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Self-Help Amount May Change Hockfield Will Consider Aid Proposals at Corporation Meeting

By Marissa Vogt

President Hockfield is expected to discuss possible changes to the self-help portion of financial aid awards with members of the MIT Corporation at next Friday’s quarterly meeting.

Senior Advisor to the President Kirk D. Kolenbrander said he expects that Hockfield will be ready to make a decision following the meeting. Hockfield was unavailable for comment.

All of the proposals currently under consideration would lower the amount of self-help, said Director of Financial Aid Daniel Barkowitz. Self-help is the amount students who receive financial aid are expected to contribute through loans or work during the academic year.

Barkowitz said that a proposal made in December to lower the amount of self help from $5,500 to $4,500 is no longer being considered. That proposal had been presented at a meeting of the Academic Council in December by then-Dean for Undergraduate Education Robert P. Redwine.

Barkowitz declined to give further details about the current proposals and how they would reduce self-help.

The self-help amount has decreased over the past decade from its peak of $8,600 in the 1997–1998 academic year to the current $5,500. Ultimately, Redwine said, the goal is to reduce the self-help amount to $2,500.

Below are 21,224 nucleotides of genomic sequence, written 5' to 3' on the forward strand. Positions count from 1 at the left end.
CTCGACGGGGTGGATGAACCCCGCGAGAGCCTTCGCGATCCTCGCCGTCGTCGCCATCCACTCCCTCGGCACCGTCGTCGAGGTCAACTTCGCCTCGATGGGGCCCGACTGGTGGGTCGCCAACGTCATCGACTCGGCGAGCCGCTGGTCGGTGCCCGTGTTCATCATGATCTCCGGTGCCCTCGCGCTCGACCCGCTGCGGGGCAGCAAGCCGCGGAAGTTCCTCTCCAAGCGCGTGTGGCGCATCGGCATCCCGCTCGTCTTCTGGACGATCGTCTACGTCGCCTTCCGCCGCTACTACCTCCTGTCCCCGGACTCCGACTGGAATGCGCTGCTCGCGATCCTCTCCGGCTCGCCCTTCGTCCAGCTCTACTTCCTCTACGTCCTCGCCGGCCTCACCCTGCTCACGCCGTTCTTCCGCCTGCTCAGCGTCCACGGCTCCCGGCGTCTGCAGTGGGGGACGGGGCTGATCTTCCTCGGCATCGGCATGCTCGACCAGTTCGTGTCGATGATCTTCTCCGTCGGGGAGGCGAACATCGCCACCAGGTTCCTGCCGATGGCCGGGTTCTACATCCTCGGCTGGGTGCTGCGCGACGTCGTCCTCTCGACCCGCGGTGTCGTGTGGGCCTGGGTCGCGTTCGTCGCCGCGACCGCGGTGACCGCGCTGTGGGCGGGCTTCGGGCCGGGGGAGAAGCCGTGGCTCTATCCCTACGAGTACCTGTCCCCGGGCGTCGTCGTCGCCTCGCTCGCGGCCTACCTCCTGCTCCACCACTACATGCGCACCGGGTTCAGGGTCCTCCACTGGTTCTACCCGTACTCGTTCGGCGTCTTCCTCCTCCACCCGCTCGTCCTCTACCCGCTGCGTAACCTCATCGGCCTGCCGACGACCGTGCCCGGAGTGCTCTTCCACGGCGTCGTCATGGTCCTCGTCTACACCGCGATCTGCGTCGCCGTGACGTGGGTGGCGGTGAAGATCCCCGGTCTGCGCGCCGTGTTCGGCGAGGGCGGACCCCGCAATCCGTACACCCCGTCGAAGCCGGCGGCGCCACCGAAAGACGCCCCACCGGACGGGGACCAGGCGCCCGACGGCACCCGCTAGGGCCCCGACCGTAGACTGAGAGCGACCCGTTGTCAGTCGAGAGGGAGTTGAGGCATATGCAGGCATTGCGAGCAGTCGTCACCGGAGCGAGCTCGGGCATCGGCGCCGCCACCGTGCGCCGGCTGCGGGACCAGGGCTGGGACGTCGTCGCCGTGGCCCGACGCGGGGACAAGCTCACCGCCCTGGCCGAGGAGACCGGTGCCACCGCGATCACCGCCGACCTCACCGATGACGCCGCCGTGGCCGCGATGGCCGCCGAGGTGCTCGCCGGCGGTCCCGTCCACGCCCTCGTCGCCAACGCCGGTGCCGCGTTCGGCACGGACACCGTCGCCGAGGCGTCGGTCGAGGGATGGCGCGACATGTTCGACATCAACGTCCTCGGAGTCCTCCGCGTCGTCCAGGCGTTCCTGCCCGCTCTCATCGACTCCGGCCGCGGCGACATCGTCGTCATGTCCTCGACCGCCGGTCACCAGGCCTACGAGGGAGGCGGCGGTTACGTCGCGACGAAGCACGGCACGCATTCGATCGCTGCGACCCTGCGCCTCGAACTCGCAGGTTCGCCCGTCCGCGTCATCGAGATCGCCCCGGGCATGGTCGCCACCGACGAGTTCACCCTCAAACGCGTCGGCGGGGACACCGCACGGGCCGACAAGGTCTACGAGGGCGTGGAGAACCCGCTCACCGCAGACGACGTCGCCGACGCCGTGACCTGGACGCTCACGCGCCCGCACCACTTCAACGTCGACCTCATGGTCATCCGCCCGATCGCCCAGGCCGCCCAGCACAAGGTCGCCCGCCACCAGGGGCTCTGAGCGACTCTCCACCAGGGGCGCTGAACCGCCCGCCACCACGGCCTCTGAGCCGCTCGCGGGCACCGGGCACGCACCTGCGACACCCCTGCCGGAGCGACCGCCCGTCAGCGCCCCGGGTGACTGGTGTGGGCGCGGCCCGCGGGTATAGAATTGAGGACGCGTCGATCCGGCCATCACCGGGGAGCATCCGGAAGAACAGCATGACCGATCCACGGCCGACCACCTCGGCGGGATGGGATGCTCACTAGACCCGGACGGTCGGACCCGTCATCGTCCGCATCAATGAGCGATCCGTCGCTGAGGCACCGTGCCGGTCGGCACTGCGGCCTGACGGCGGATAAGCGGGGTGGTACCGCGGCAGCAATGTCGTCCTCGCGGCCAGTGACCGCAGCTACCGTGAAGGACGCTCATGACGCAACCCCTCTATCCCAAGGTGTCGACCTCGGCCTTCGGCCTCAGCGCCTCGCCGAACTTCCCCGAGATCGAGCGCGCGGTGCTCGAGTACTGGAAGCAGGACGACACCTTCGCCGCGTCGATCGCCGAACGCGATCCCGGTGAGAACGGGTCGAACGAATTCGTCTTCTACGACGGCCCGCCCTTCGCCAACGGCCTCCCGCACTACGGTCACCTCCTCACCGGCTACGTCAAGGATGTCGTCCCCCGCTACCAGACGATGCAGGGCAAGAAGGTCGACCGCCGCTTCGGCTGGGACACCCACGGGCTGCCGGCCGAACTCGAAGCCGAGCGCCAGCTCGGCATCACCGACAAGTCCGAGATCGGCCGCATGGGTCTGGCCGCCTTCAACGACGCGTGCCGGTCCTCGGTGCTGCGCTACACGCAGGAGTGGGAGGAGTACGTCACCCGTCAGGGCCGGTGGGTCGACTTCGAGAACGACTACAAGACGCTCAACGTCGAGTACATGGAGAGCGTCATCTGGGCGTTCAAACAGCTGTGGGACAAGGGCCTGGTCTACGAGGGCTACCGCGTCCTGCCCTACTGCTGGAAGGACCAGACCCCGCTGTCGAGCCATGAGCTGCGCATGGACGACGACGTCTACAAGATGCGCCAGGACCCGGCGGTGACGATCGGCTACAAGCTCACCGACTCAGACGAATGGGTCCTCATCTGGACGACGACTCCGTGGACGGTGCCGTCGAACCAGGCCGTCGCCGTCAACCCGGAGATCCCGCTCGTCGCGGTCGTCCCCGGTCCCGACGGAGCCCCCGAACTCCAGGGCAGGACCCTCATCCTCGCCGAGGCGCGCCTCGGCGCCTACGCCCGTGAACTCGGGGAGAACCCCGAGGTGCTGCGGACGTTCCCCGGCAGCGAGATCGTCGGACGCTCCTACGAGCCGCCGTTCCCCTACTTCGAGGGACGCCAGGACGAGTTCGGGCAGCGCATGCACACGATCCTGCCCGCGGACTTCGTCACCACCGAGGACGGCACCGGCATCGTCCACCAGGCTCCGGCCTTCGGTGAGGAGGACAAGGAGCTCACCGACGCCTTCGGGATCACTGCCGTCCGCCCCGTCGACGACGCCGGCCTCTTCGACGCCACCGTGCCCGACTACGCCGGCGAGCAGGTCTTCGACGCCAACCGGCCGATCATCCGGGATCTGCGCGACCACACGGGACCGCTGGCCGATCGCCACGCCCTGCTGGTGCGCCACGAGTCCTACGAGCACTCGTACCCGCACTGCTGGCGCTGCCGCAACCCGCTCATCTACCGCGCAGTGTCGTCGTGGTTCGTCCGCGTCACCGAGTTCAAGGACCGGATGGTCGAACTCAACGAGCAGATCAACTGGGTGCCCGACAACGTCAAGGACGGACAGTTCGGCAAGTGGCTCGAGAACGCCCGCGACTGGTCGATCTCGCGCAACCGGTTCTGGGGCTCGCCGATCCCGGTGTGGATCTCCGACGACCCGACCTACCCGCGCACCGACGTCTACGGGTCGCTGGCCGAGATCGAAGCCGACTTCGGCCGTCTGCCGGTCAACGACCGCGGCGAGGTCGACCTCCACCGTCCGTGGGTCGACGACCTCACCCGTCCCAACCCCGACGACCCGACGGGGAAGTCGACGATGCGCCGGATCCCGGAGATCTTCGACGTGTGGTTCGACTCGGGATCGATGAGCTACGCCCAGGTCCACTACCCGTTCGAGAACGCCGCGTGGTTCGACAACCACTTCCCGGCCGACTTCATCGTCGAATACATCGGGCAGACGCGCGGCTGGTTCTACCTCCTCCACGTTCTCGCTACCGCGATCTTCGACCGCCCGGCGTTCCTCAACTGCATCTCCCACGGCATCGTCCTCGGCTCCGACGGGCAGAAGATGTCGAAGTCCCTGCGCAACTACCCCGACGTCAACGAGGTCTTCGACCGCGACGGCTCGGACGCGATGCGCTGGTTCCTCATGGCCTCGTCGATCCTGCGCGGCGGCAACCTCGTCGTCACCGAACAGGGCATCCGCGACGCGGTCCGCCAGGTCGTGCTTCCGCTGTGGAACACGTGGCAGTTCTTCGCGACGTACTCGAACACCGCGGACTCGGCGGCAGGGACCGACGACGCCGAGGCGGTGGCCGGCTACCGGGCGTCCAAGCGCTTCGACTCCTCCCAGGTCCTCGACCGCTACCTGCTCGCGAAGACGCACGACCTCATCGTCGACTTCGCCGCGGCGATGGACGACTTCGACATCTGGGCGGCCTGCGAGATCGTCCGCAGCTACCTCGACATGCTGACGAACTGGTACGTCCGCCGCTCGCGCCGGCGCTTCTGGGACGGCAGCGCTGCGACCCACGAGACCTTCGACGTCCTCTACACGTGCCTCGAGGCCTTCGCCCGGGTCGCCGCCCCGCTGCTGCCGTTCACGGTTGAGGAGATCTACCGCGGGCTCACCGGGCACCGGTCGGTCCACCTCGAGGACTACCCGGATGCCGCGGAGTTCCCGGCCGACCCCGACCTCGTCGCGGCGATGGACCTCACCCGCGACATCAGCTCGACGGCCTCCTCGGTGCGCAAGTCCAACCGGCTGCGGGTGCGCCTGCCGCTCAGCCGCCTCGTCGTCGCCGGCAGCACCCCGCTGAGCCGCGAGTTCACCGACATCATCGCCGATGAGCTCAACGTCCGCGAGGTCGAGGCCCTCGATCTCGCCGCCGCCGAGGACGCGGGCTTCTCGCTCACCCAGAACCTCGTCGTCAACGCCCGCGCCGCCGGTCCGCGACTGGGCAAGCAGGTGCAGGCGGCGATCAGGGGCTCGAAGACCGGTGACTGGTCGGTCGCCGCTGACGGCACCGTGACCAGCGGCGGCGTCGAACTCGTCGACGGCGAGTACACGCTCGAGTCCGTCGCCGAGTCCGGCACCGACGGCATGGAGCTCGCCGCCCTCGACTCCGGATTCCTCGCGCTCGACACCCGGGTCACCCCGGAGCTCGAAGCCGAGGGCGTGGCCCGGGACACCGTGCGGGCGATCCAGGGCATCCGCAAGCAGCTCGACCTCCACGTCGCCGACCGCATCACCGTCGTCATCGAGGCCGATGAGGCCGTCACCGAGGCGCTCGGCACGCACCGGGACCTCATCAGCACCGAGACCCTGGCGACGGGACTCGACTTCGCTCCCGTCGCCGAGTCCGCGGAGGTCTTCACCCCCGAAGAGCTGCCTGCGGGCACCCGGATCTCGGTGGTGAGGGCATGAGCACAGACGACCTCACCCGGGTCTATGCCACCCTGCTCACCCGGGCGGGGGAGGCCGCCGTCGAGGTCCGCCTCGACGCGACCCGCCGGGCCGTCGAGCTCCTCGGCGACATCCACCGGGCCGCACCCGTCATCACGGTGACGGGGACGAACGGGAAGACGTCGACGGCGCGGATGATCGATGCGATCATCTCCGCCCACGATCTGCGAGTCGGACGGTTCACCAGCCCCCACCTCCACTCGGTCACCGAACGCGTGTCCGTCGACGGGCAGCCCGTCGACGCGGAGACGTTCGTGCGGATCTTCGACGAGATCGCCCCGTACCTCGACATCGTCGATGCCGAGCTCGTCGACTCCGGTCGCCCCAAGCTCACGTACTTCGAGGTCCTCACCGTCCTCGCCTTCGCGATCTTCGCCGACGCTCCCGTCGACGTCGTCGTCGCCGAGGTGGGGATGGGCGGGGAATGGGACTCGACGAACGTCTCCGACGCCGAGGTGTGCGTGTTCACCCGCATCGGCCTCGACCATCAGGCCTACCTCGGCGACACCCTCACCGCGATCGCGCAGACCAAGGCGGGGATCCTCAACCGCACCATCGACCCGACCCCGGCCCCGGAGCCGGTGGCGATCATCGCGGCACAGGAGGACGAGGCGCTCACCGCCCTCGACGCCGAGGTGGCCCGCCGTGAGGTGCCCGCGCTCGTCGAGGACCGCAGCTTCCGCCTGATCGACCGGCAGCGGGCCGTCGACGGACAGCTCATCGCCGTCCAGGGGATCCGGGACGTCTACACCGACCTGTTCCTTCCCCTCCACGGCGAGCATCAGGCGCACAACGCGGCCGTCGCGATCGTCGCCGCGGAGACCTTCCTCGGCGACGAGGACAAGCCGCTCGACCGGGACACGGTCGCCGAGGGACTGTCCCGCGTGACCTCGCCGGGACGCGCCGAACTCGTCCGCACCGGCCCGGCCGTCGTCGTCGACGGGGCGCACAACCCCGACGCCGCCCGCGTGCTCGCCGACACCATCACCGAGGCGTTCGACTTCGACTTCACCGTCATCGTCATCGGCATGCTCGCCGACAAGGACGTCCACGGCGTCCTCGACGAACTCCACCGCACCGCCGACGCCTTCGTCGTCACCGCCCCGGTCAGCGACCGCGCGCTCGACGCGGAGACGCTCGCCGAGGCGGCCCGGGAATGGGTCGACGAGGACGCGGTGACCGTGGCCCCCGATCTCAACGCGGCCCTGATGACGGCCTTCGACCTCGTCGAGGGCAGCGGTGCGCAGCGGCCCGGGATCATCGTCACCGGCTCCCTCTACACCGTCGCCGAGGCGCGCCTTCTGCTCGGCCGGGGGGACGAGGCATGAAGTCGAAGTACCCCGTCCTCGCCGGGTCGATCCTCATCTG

A $1,000 fixed reduction in self-help, such as the one Redwine proposed in December as the chair of the enrollment management group, would cost MIT $2.3 million, he said, calling it a “non-trivial decision.” Under Redwine’s proposal, the $1,000 taken from self-help would have been added to the MIT grant the student receives.

Kolenbrander said that the protocol for financial aid changes involves the president considering the proposal “in the context of institutional needs” by balancing the benefits against other interests for the budget.

For the 2004–2005 school year, 56 percent of undergraduates received a grant from MIT as part of their financial aid packages. According to Barkowitz, everyone who receives a grant as part of their financial aid package from MIT would be affected by changes to self-help amount.

Barkowitz said that total financial aid awarded to undergraduates was $80 million for the 2004–2005 academic year, the most recent for which official statistics are available. The number includes loans, outside scholarships, MIT grants, and federal work study. The money coming from MIT, including grants, loans, and work study, amounted to $55.3 million, with about $50 million in grants alone. Barkowitz said it is likely that even more aid was awarded for the current academic year.

Redwine said that the motivation for reducing the amount of self-help is to produce a financial aid package that will encourage students “to come to MIT and succeed.” MIT competes for students with Harvard, Princeton, and Yale, all of which “tend to have lower self-help levels,” he said. Dean of Admissions Marilee Jones could not be reached for comment.

MIT has a higher percentage than its competitors of students who are the first in their family to go to college, Redwine said, and though this is something “we should be proud of,” it also means that for some students, the financial burden of tuition is especially heavy.